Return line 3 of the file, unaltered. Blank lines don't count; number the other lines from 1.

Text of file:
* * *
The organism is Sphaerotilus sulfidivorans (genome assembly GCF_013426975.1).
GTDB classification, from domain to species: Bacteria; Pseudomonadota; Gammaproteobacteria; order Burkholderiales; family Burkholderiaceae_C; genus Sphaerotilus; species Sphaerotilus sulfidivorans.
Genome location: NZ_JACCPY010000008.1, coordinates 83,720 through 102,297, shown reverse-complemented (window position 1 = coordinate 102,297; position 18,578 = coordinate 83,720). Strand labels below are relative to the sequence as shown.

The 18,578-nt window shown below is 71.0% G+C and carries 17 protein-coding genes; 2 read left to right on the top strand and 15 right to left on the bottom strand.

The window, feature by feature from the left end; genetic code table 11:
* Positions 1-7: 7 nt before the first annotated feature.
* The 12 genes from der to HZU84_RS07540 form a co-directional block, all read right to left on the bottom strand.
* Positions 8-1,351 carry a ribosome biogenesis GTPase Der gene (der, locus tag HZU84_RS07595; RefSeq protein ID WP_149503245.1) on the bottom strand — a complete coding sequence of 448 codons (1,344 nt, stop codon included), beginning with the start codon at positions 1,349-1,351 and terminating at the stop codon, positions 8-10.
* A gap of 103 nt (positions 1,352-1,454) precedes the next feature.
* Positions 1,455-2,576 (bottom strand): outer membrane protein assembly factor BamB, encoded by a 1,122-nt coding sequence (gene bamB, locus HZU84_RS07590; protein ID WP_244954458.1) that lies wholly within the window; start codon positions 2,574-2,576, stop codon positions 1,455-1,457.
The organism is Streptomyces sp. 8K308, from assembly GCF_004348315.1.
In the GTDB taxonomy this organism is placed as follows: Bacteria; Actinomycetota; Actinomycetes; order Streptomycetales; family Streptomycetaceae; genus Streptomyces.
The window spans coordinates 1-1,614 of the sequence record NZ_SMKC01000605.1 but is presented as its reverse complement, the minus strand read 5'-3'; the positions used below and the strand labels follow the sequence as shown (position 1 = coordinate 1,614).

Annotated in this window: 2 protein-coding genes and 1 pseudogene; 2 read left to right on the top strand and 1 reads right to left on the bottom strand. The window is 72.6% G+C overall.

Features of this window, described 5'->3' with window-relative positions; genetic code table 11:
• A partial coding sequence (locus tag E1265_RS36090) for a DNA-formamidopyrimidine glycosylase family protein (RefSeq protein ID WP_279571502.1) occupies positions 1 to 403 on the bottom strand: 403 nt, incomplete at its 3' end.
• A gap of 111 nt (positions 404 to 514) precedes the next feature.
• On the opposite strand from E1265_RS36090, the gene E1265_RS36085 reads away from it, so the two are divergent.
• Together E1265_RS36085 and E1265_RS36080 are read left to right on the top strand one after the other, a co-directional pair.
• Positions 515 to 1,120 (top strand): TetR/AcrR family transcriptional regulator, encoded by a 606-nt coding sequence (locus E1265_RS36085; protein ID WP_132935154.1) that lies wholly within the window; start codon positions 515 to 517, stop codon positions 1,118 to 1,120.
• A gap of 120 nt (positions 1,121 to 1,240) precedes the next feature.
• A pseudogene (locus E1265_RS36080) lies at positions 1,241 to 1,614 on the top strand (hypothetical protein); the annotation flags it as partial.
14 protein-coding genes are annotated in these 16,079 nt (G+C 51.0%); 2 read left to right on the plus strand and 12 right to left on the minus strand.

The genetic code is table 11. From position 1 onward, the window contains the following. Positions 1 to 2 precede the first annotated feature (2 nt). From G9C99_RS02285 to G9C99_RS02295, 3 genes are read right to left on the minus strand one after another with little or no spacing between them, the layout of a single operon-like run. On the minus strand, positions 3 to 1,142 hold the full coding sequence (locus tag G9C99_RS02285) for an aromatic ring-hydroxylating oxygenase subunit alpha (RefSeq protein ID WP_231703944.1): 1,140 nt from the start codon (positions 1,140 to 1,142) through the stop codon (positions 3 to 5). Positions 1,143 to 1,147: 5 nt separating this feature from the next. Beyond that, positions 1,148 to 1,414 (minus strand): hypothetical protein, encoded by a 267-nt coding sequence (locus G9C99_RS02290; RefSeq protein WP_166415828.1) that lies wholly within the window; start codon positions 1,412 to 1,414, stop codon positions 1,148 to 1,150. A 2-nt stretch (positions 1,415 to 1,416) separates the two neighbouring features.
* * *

Genome location: NZ_JACCPY010000008.1, coordinates 83,720 through 102,297, shown reverse-complemented (window position 1 = coordinate 102,297; position 18,578 = coordinate 83,720). Strand labels below are relative to the sequence as shown.